A recent report by Blue Cross Blue Shield examined the rate of colorectal cancer diagnoses among people with chronic conditions and those over the age of 50, both of which are at an increased risk of colorectal cancer (CRC). Chronic conditions associated with an increased risk of CRC have risen significantly among millennials, or those aged 22-37 years, between 2014 and 2018:

  • Crohn’s disease and ulcerative colitis increased by 14%
  • Type I and type II diabetes increased by 35%
  • Diagnosed obesity increased by 100%

A study found that those who are obese are 30% more likely to develop CRC than those who are not.

There are several reasons for this: obese individuals tend to have inflammation caused by visceral fat, which can cause damage to the body and increase the risk of cancer. This inflammation can also cause insulin resistance, in which the body doesn’t respond properly to insulin and thus produces more to offset the loss from the resistance. Increased insulin in the body can also boost the availability of estrogen, which can lead to increased cell production and tumor growth.

Increased insulin production also affects individuals with type I & II diabetes. Hyperinsulinemia, a condition where the amount of insulin in the blood is higher than normal, can create an environment in the colon that promotes the development and growth of cancer. There are other theories that hyperglycemia, or having too much sugar in the blood, and chronic inflammation from diabetes raises the risk as well. Further research is needed to examine the link between type II diabetes and colon cancer, but it’s noted that injected insulin used to treat type II diabetes is not linked to colon cancer. The risk is from the type II diabetes itself.

Individuals who have inflammatory bowel disease (IBD), like Crohn’s disease or ulcerative colitis, are at a higher risk of CRC due to inflammation of the colon. Individuals who have had IBD for many years tend to develop dysplasia, especially if their IBD has been left untreated. Dysplasia is a condition where cells in the lining of an organ look abnormal but aren’t yet cancerous, but can develop into cancer over time. It’s important to note that IBD is different from irritable bowel syndrome (IBS), which is not linked to an increased risk of colon cancer.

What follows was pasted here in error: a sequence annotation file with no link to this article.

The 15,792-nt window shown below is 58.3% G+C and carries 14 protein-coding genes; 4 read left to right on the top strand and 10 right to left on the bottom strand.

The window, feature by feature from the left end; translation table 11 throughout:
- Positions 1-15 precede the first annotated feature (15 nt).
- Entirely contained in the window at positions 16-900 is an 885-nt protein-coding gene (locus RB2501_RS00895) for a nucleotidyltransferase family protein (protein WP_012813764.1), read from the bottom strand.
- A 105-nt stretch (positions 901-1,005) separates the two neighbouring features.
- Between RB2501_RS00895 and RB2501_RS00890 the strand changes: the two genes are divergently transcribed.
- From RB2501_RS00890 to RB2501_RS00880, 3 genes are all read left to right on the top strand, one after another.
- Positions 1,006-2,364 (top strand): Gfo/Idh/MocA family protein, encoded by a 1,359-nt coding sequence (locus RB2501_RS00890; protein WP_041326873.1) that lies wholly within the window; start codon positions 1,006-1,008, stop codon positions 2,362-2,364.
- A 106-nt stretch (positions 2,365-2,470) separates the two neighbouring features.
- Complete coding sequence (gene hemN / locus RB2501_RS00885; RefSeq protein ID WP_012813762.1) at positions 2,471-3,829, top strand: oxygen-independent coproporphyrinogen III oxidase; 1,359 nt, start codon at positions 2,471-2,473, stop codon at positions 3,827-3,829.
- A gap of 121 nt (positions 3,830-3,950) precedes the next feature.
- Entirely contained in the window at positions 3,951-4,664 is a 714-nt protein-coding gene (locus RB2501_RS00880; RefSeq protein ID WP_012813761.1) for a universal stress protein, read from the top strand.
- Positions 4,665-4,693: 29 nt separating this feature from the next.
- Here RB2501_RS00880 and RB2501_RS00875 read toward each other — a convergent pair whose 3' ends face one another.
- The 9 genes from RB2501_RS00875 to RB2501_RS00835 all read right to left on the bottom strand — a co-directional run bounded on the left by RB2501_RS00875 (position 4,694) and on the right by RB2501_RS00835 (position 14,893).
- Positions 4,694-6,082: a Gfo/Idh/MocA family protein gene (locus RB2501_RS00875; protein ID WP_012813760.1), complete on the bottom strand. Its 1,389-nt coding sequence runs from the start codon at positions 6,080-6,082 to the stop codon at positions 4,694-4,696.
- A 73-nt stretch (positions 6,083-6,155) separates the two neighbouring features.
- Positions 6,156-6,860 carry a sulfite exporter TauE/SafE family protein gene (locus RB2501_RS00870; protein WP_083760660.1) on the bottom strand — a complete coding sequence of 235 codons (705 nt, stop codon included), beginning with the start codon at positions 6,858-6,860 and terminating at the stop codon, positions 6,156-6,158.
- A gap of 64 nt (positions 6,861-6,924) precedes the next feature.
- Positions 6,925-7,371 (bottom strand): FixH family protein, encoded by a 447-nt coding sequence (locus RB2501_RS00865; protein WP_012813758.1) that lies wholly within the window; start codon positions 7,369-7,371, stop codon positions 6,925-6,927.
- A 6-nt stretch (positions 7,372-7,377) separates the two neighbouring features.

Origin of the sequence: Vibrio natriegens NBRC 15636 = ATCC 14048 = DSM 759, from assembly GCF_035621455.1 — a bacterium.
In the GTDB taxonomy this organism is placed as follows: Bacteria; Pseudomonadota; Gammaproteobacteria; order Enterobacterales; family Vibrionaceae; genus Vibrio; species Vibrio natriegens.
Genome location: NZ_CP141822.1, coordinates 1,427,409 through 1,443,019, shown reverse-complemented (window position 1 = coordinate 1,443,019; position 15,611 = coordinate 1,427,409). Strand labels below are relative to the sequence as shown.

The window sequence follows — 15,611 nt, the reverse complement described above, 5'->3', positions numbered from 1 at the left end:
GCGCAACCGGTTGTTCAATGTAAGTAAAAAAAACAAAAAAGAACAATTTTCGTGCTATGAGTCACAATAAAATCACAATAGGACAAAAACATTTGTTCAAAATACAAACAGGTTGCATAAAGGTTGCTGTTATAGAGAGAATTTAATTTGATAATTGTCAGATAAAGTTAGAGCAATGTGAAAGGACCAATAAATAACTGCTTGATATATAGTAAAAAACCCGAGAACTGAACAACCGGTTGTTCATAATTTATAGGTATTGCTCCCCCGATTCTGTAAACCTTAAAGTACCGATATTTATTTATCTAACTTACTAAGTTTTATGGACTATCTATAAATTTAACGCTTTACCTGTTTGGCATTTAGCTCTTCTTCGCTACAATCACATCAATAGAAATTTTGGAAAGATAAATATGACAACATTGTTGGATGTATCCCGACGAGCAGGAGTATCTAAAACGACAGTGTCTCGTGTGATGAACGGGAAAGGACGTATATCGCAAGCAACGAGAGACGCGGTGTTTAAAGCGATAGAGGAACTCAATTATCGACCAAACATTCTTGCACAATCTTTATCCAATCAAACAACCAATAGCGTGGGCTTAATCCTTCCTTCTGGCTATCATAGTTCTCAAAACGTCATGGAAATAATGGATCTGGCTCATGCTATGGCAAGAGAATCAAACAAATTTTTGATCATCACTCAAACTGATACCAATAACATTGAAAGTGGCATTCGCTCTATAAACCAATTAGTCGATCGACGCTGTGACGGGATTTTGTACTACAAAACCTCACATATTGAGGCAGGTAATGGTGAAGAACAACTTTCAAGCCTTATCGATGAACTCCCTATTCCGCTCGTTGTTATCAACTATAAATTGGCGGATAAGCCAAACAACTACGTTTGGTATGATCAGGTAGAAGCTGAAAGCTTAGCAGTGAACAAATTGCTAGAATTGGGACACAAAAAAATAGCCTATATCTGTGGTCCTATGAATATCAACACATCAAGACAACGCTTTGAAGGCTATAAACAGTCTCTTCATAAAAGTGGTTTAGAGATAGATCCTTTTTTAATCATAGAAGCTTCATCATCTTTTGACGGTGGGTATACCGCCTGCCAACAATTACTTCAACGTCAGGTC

When compared to those who do not have a diagnosed chronic condition, those who do had a significantly higher risk of CRC:

  • People aged 18-64 with Crohn’s disease and ulcerative colitis had an almost two-times greater risk of CRC.
  • People aged 18-64 with diabetes had a 1.7-times greater risk of CRC and tend to have a less favorable prognosis after diagnosis
  • People aged 18-64 with diagnosed obesity had a 1.3-times greater risk of CRC, with a stronger link among men

Only 31% of people under 50 with Crohn’s or ulcerative colitis have received colon cancer screenings. Data obtained from the Blue Cross Blue Shield Axis survey that examined attitudes toward colorectal screening found that 58% of 18-49 year olds with Crohn’s disease or ulcerative colitis cited knowledge barriers as the reason for not getting screened for CRC. Both age groups—over 50 years and 18-49 years—said they were unaware of the need to be screened because their primary care physician had not recommended it. 61% of study participants over the age of 50 admitted that attitudinal reasons were the main barrier to getting screened for CRC. These reasons range from being uncomfortable with the screening process to being fearful of the results. 48% of 18-49 year olds admitted that they do not believe they’re at risk for CRC, therefore they have not been screened. External barriers, such as testing costs and being too busy, accounted for 26% of reasoning for those over 50 and 25% of those aged 18-49.

Increased awareness of CRC risks and symptoms can lead to a decrease of the amount of late stage diagnoses—if diagnosed early, the 5-year survival rate for CRC is 90%. The American Cancer Society recommends that people with an increased risk of CRC should start screening before the age of 45 and be screened more often. Gastrointestinal specialists advise individuals diagnosed with Crohn’s disease to begin regular colonoscopies 15 years after diagnosis or when they reach the age of 50, whichever comes first, and should continue to get screened every one to three years. Individuals diagnosed with ulcerative colitis are advised to begin regular colonoscopies 8 years after diagnosis or at age 50, whichever comes first, and continue every one to two years.

This article was originally published on August 2, 2020, by Colon Cancer Foundation. It is republished with permission.